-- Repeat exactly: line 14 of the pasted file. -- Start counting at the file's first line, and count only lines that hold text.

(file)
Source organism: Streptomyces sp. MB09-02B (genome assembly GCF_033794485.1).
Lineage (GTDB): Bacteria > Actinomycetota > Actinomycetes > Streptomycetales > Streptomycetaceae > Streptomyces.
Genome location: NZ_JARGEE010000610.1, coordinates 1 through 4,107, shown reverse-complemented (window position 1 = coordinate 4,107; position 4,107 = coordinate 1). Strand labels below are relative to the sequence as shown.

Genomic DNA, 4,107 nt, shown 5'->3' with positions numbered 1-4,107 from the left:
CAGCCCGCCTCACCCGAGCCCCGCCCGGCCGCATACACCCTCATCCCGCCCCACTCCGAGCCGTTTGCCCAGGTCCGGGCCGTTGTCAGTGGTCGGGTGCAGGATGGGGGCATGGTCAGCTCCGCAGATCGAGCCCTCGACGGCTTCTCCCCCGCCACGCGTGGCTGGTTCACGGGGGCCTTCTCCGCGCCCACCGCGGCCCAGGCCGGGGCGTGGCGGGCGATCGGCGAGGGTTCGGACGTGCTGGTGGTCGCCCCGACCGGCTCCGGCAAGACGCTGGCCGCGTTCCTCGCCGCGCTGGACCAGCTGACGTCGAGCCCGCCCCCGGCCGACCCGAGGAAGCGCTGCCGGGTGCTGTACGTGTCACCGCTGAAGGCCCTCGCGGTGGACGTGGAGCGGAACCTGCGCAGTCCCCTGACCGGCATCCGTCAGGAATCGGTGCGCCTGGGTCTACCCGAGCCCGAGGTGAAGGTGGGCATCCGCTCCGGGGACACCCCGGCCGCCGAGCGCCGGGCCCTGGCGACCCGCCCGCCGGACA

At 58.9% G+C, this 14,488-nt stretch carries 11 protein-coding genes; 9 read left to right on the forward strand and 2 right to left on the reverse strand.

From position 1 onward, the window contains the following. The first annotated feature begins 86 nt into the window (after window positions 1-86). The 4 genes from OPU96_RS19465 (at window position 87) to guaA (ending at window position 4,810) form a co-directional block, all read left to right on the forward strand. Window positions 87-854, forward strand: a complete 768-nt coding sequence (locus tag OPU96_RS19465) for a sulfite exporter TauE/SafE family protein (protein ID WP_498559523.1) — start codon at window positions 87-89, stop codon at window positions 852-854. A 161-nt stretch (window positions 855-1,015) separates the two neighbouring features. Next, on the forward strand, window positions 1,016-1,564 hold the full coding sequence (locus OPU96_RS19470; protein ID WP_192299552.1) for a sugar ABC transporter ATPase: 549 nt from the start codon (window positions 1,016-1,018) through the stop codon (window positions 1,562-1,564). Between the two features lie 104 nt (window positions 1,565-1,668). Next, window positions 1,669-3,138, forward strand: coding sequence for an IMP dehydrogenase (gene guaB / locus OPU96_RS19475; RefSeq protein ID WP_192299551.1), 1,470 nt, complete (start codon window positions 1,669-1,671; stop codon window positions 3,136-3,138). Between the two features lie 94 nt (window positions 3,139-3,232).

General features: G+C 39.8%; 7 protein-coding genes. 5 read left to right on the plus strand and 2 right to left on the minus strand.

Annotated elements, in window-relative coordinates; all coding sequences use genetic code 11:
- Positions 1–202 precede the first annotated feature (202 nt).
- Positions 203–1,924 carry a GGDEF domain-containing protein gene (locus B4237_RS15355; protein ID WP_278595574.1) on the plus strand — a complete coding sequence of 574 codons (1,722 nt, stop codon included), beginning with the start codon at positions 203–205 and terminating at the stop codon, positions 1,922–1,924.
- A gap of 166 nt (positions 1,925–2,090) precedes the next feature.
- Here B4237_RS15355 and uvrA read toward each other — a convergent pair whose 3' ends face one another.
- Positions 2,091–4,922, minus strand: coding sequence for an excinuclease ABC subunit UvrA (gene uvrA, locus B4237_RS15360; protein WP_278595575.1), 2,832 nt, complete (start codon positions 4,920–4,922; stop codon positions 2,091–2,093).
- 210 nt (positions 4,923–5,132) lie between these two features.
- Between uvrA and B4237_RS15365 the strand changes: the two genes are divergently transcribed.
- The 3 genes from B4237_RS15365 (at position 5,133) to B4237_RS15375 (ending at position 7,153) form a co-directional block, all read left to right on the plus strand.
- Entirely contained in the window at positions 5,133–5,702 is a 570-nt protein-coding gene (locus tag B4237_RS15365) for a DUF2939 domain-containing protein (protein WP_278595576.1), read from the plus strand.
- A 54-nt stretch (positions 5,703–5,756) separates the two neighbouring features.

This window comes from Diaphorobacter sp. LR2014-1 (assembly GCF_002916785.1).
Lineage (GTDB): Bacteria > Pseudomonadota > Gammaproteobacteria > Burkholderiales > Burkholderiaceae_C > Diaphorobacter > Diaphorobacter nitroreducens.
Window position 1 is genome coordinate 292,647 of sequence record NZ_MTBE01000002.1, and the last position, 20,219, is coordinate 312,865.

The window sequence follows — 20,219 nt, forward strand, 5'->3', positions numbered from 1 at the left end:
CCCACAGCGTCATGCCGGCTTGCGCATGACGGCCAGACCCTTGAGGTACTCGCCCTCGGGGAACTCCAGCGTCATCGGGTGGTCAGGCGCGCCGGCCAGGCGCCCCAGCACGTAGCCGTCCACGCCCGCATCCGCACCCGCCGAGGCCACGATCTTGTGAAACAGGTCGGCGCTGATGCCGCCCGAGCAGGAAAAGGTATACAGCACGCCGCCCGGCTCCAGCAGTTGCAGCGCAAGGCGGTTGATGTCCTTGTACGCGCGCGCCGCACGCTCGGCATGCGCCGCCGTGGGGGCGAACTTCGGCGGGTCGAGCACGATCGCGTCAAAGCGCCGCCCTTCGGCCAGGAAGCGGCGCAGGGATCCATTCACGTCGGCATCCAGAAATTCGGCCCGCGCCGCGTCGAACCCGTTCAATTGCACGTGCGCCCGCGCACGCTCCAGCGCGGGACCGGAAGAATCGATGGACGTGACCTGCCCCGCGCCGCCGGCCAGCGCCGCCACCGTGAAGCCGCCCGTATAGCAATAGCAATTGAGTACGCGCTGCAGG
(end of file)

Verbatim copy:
- Positions 2,091–4,922, minus strand: coding sequence for an excinuclease ABC subunit UvrA (gene uvrA, locus B4237_RS15360; protein WP_278595575.1), 2,832 nt, complete (start codon positions 4,920–4,922; stop codon positions 2,091–2,093).